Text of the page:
Questions and answers on Israeli settlements

26.09.17

AFP

A Palestinian gunman opened fire at an entrance to the Israeli settlement of Har Adar in the occupied West Bank on Tuesday, killing three security personnel and wounding another.

Here are some key questions and answers on Israeli settlements:

- What are settlements? -

Settlements are Israeli villages, towns and even cities built on territory Israel seized during the Six-Day War of 1967.

Some 430,000 Israeli settlers currently live in the occupied West Bank, along with 2.6 million Palestinians.

A further 200,000 Israelis live in annexed east Jerusalem, along with at least 300,000 Palestinians, who want to make the sector the capital of their future state.

Israel also seized part of the Golan Heights from Syria and the Gaza Strip from Egypt and established settlements in both. It evacuated the Gaza settlements in 2005.

- What is their legal status? -

From the 1970s, Israel established a network of settlements throughout the occupied West Bank.

The Oslo accords of the 1990s divided the territory into Israeli- and Palestinian-governed zones meant to lay the ground for a future Palestinian state, but Israel continued to build and expand settlements there.

Palestinian violence has led to calls from some Israelis to build more settlements in response.

The United Nations and most of the international community see Israeli settlements in the West Bank, including east Jerusalem, as illegal.

Israel differentiates between those it has approved and those it has not, often called outposts.

Successive Israeli governments have invested billions of dollars in the settlements over the past 50 years.

- Who are the settlers? -

Many Israelis moved to the settlements in search of affordable housing.

The government encouraged them to move to cities such as Ariel, Maale Adumim and the ultra-Orthodox settlements of Beitar Ilit and Modiin Ilit.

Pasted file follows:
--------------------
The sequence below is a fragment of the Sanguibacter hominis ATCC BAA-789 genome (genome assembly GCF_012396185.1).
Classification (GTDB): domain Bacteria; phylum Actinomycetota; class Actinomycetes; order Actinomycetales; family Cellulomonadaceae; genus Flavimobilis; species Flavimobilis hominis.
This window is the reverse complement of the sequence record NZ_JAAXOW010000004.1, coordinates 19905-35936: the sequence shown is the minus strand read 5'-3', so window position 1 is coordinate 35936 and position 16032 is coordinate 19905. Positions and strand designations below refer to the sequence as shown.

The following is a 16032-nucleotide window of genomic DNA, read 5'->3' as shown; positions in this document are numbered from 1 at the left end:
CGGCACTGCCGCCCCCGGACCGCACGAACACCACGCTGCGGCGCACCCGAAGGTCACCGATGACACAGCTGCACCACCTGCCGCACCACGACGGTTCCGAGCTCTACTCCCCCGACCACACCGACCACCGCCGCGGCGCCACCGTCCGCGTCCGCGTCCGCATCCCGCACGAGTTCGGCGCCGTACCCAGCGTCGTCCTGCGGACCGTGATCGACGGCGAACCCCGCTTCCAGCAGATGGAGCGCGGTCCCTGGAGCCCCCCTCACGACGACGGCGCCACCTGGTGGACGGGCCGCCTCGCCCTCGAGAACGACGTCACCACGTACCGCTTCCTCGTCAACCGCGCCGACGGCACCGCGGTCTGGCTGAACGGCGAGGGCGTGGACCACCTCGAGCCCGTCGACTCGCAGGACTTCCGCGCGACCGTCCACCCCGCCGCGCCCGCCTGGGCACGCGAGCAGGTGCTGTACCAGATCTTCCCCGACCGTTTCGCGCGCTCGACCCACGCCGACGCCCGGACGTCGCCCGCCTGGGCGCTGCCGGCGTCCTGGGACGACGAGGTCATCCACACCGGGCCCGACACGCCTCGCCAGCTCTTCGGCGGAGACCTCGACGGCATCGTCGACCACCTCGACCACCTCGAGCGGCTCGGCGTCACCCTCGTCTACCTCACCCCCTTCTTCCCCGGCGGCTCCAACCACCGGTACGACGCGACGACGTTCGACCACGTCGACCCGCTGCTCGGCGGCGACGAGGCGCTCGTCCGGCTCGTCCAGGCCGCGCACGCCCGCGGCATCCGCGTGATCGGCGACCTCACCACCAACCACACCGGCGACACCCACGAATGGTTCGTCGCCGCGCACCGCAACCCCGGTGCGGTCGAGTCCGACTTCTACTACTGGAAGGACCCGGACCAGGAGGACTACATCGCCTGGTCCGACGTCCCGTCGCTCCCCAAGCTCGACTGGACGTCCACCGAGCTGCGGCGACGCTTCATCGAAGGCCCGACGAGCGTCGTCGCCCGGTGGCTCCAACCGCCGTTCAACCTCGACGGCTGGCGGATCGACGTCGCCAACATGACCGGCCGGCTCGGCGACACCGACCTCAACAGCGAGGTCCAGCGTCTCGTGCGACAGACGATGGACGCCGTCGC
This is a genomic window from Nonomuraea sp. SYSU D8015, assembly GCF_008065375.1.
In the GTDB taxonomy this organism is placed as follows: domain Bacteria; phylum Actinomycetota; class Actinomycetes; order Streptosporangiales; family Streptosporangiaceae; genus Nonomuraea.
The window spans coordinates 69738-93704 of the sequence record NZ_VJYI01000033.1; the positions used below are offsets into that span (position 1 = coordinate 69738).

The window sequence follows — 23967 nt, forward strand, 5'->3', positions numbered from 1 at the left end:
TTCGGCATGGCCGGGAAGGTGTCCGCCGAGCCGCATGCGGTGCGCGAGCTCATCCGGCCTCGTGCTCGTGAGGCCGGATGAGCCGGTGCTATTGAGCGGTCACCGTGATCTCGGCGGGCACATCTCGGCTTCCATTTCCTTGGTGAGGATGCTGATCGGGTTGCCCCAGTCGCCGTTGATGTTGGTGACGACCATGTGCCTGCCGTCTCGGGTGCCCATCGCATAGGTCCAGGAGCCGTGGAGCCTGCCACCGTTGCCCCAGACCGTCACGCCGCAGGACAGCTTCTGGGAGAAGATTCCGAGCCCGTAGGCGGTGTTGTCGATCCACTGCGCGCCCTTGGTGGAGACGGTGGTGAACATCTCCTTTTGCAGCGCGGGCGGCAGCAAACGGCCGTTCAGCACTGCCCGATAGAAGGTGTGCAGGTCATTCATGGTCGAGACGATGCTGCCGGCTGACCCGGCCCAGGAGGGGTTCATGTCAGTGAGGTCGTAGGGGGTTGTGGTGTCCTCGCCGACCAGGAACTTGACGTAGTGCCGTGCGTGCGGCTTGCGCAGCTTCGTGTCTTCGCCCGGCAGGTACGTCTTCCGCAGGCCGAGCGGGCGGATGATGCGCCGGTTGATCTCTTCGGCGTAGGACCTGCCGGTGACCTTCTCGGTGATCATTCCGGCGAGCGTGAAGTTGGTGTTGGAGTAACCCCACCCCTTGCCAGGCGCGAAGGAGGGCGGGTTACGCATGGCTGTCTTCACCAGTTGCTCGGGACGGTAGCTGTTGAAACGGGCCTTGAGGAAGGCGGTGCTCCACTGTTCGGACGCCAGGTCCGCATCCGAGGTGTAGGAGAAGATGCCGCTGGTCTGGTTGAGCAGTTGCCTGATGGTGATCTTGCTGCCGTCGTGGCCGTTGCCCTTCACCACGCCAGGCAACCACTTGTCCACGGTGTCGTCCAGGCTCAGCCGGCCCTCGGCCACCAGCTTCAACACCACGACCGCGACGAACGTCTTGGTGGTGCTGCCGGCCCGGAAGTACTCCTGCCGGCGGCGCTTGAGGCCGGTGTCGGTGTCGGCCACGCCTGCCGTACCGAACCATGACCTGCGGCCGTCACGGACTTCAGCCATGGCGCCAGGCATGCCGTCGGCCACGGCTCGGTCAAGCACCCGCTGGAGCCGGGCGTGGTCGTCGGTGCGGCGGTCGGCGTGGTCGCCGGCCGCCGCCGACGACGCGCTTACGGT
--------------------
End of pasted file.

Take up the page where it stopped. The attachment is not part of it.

There are also many national-religious hardliners who see living in the biblical lands of Judaea and Samaria as fulfilling a divine promise.

Hundreds of them live near the Cave of the Patriarchs in Hebron, a holy site for both Jews and Muslims and a focal point of violence between Israelis and Palestinians.

- How do Palestinians see settlements? -

Palestinians consider Israeli settlements a war crime and a major obstacle to peace.

The Palestinians want Israel to withdraw from all land it occupied in the Six-Day War and to dismantle all Jewish settlements, although they have accepted the principle of minor land swaps equal in size and value.

Israel rules out a full return to pre-1967 borders but has in the past expressed a willingness to pull out of some parts of the West Bank while annexing its largest settlement blocs which are home to the majority of the settlers in the territory.

However, Prime Minister Benjamin Netanyahu, who heads what is seen as the most right-wing government in Israeli history, has recently said he plans no "uprooting" of settlements.

 

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